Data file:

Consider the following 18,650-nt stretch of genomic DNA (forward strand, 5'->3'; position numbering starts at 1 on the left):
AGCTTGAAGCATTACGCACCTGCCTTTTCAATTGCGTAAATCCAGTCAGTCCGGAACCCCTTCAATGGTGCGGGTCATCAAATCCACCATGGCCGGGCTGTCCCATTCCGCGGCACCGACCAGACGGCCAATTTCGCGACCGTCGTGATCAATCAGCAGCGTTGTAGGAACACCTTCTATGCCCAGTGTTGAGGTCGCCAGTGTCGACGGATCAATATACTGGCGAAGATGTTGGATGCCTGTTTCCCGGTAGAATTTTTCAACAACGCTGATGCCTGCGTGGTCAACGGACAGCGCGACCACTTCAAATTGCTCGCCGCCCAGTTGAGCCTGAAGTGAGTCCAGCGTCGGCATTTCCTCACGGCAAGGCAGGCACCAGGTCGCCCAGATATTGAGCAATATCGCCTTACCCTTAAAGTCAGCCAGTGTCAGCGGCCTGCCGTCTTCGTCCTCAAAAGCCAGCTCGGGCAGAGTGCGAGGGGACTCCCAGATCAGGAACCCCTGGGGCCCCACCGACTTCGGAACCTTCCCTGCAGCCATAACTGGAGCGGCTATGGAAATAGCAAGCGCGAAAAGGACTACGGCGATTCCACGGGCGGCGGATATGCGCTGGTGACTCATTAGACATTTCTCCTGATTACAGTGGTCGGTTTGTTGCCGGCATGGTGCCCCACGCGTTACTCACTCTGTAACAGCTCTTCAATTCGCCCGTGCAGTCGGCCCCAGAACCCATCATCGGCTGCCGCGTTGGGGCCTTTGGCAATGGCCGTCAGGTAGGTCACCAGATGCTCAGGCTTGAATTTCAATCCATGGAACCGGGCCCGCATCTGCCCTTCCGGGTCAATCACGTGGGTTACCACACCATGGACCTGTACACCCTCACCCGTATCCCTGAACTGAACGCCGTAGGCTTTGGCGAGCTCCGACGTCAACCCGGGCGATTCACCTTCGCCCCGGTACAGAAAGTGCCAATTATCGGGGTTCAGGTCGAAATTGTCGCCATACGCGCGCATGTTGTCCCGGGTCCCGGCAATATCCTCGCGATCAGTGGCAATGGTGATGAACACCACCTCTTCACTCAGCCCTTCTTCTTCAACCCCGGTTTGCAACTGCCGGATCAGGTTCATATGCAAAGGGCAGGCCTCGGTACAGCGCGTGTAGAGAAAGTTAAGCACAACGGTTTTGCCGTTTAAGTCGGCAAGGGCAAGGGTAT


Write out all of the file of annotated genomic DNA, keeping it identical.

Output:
Consider the following 18,650-nt stretch of genomic DNA (forward strand, 5'->3'; position numbering starts at 1 on the left):
AGCTTGAAGCATTACGCACCTGCCTTTTCAATTGCGTAAATCCAGTCAGTCCGGAACCCCTTCAATGGTGCGGGTCATCAAATCCACCATGGCCGGGCTGTCCCATTCCGCGGCACCGACCAGACGGCCAATTTCGCGACCGTCGTGATCAATCAGCAGCGTTGTAGGAACACCTTCTATGCCCAGTGTTGAGGTCGCCAGTGTCGACGGATCAATATACTGGCGAAGATGTTGGATGCCTGTTTCCCGGTAGAATTTTTCAACAACGCTGATGCCTGCGTGGTCAACGGACAGCGCGACCACTTCAAATTGCTCGCCGCCCAGTTGAGCCTGAAGTGAGTCCAGCGTCGGCATTTCCTCACGGCAAGGCAGGCACCAGGTCGCCCAGATATTGAGCAATATCGCCTTACCCTTAAAGTCAGCCAGTGTCAGCGGCCTGCCGTCTTCGTCCTCAAAAGCCAGCTCGGGCAGAGTGCGAGGGGACTCCCAGATCAGGAACCCCTGGGGCCCCACCGACTTCGGAACCTTCCCTGCAGCCATAACTGGAGCGGCTATGGAAATAGCAAGCGCGAAAAGGACTACGGCGATTCCACGGGCGGCGGATATGCGCTGGTGACTCATTAGACATTTCTCCTGATTACAGTGGTCGGTTTGTTGCCGGCATGGTGCCCCACGCGTTACTCACTCTGTAACAGCTCTTCAATTCGCCCGTGCAGTCGGCCCCAGAACCCATCATCGGCTGCCGCGTTGGGGCCTTTGGCAATGGCCGTCAGGTAGGTCACCAGATGCTCAGGCTTGAATTTCAATCCATGGAACCGGGCCCGCATCTGCCCTTCCGGGTCAATCACGTGGGTTACCACACCATGGACCTGTACACCCTCACCCGTATCCCTGAACTGAACGCCGTAGGCTTTGGCGAGCTCCGACGTCAACCCGGGCGATTCACCTTCGCCCCGGTACAGAAAGTGCCAATTATCGGGGTTCAGGTCGAAATTGTCGCCATACGCGCGCATGTTGTCCCGGGTCCCGGCAATATCCTCGCGATCAGTGGCAATGGTGATGAACACCACCTCTTCACTCAGCCCTTCTTCTTCAACCCCGGTTTGCAACTGCCGGATCAGGTTCATATGCAAAGGGCAGGCCTCGGTACAGCGCGTGTAGAGAAAGTTAAGCACAACGGTTTTGCCGTTTAAGTCGGCAAGGGCAAGGGTAT